A spokesperson for the GEO Group referred a request for comment to the marshals. Calls to the San Diego-area office of the marshals were not answered Friday.

According to the GEO Group, the Western Region Detention Facility can house up to 770 inmates and is accredited by two national correctional organizations.

In April, Voice of San Diego reported that inmates at the facility reported cramped conditions at the jail that did not allow for social distancing. According to the declaration cited in the report, written by Federal Defenders senior litigator Joshua Jones and signed March 31, inmates at the facility reported several other safety concerns, including a lack of hand sanitizer in housing units and a scarcity of soap.

A study published last month in the Annals of Epidemiology found that “jails are epicenters of COVID-19 transmission in the United States.”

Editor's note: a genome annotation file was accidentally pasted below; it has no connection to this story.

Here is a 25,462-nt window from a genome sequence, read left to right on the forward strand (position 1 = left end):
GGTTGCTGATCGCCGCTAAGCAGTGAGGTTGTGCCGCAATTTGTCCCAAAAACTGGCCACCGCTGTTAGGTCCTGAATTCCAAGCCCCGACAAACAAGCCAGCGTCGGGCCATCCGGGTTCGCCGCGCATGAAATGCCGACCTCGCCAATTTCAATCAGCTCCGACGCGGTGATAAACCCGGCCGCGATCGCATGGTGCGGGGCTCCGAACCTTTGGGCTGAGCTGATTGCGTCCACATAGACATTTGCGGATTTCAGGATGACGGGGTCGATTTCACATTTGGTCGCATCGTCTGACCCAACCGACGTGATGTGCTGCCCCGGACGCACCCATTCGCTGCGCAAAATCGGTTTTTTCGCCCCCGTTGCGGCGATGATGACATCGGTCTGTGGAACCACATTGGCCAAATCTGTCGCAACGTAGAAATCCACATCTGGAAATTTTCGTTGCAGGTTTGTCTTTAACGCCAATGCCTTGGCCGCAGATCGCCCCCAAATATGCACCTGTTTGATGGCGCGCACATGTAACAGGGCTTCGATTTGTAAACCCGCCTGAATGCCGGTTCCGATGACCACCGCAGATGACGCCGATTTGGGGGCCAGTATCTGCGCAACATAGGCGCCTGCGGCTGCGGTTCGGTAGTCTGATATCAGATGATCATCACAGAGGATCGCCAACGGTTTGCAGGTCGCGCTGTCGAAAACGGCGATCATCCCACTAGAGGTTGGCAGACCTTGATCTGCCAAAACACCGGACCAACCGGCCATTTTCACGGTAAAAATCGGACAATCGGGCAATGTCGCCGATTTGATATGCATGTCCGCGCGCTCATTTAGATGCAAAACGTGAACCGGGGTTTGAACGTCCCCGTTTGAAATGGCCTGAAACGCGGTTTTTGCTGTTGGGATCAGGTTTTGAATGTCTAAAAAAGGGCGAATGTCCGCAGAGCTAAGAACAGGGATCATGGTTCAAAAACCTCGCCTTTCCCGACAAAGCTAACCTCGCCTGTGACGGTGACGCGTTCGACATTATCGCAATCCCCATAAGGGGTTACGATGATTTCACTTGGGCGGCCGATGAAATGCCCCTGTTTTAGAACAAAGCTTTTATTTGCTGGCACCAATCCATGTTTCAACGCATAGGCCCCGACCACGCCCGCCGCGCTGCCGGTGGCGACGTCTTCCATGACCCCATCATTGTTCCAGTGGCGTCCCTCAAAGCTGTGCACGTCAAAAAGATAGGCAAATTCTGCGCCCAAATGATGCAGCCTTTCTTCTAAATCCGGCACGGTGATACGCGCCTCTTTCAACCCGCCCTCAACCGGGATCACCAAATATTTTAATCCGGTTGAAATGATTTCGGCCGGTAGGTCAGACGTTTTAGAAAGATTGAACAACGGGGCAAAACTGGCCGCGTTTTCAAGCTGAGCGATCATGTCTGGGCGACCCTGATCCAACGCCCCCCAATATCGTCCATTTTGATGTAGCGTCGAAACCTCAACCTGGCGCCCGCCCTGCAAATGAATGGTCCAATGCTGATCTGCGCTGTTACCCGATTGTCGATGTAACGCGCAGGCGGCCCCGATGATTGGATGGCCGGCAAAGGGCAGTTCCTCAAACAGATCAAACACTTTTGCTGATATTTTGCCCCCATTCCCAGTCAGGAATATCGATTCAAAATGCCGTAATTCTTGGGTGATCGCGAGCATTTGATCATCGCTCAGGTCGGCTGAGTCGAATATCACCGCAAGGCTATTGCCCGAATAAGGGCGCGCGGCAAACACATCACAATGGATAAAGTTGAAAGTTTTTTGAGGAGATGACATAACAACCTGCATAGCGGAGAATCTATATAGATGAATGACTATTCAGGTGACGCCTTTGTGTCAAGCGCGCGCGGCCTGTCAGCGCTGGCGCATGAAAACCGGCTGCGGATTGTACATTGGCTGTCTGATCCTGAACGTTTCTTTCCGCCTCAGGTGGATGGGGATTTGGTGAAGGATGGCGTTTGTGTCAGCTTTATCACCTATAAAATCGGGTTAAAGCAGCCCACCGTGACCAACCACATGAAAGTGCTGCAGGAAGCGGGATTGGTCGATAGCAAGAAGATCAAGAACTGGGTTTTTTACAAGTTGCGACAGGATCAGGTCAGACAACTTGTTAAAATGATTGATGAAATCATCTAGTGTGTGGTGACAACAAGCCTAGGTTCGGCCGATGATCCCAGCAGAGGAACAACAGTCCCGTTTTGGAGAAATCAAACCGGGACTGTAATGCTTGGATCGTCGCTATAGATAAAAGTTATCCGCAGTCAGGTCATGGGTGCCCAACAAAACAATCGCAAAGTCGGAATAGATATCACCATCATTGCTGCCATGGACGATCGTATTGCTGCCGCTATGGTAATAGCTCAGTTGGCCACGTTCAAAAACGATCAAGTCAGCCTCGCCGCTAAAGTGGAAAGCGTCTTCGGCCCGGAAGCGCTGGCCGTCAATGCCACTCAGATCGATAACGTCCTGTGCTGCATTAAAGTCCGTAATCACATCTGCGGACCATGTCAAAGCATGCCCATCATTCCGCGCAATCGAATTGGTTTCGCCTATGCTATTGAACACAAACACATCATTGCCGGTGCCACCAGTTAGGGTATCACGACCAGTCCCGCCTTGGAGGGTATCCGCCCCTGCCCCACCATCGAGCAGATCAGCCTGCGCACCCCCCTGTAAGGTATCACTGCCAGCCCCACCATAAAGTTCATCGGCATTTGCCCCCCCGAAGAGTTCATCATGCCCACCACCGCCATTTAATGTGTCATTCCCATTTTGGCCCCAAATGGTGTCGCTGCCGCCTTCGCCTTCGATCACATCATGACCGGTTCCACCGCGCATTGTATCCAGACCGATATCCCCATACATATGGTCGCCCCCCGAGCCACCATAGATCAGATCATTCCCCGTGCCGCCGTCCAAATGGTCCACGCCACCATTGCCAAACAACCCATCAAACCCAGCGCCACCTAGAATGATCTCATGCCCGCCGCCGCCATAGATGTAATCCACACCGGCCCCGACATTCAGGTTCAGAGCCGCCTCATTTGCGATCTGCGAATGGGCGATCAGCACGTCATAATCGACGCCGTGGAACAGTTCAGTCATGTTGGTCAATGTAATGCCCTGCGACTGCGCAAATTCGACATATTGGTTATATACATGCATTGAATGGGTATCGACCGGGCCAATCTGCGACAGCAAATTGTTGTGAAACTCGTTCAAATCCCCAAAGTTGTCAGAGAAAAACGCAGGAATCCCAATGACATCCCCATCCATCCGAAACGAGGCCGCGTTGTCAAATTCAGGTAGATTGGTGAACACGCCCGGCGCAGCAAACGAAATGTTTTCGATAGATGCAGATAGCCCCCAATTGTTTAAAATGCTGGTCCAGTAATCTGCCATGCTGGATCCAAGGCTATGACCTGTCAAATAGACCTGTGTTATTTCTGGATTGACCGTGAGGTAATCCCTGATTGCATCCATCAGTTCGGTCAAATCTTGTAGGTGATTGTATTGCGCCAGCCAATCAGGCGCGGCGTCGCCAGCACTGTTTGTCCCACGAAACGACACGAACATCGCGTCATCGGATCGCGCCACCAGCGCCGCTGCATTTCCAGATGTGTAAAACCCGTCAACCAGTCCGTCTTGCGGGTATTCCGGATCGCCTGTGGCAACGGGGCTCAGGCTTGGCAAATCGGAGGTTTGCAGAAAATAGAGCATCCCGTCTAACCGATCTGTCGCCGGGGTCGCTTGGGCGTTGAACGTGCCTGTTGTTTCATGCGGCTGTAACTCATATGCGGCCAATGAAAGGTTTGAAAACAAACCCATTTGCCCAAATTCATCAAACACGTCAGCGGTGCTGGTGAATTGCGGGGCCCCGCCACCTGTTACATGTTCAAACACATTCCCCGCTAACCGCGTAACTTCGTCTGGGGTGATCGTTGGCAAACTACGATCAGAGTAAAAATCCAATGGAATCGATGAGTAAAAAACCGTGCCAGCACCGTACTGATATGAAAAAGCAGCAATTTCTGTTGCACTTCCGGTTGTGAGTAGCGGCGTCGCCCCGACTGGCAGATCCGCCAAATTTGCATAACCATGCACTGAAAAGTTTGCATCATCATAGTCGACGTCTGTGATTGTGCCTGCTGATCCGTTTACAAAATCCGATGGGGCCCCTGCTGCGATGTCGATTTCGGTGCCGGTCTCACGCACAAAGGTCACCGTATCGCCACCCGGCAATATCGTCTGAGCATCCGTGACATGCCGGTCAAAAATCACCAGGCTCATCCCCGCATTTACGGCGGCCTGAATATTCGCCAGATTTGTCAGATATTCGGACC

The study’s authors wrote that jails “present an ideal setting for infections to spread” because “incarcerated individuals are at higher risk for infection due to unsanitary living conditions and inability to socially distance.” Additionally, the authors wrote that “correctional officers rarely have public health training, and correctional health systems are chronically underfunded.”

Two of the study’s authors, from Stanford University, said an outbreak inside a jail threatens the community outside because “the people who work there enter and leave every day. They can take the virus out into the community when they go home at night.”